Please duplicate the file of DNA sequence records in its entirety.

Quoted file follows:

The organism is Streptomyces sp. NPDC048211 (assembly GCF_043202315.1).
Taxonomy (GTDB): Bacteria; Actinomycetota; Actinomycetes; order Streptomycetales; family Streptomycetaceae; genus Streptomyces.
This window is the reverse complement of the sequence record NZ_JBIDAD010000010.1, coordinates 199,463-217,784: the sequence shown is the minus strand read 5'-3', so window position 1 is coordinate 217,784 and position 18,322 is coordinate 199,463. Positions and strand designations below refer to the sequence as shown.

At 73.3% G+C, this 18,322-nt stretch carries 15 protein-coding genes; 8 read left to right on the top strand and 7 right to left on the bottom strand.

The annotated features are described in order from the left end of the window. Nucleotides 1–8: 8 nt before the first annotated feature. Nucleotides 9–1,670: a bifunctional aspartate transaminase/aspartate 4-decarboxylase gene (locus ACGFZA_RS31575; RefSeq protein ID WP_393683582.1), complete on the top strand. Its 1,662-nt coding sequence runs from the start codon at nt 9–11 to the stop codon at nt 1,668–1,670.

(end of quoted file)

The organism is Streptomyces sp. NPDC048211 (assembly GCF_043202315.1).
Taxonomy (GTDB): Bacteria; Actinomycetota; Actinomycetes; order Streptomycetales; family Streptomycetaceae; genus Streptomyces.
This window is the reverse complement of the sequence record NZ_JBIDAD010000010.1, coordinates 199,463-217,784: the sequence shown is the minus strand read 5'-3', so window position 1 is coordinate 217,784 and position 18,322 is coordinate 199,463. Positions and strand designations below refer to the sequence as shown.

At 73.3% G+C, this 18,322-nt stretch carries 15 protein-coding genes; 8 read left to right on the top strand and 7 right to left on the bottom strand.

The annotated features are described in order from the left end of the window. Nucleotides 1–8: 8 nt before the first annotated feature. Nucleotides 9–1,670: a bifunctional aspartate transaminase/aspartate 4-decarboxylase gene (locus ACGFZA_RS31575; RefSeq protein ID WP_393683582.1), complete on the top strand. Its 1,662-nt coding sequence runs from the start codon at nt 9–11 to the stop codon at nt 1,668–1,670.